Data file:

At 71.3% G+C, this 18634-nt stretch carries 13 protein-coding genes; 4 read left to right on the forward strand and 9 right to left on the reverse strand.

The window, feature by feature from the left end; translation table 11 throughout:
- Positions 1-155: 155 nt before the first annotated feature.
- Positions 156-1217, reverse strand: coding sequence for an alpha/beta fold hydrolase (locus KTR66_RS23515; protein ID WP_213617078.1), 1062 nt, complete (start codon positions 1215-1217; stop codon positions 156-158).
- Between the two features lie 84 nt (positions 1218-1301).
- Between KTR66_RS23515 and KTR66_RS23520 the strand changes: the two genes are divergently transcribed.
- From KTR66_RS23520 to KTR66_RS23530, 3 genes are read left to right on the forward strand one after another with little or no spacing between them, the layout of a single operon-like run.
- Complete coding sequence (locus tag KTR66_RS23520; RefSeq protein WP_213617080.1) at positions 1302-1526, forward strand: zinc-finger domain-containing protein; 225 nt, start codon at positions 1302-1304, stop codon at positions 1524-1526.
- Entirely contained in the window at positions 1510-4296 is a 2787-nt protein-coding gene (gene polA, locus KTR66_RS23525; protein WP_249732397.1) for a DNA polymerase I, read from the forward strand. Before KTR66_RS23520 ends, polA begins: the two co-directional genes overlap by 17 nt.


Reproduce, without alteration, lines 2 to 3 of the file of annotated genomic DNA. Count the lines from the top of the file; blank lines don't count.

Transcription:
The window, feature by feature from the left end; translation table 11 throughout:
- Positions 1-155: 155 nt before the first annotated feature.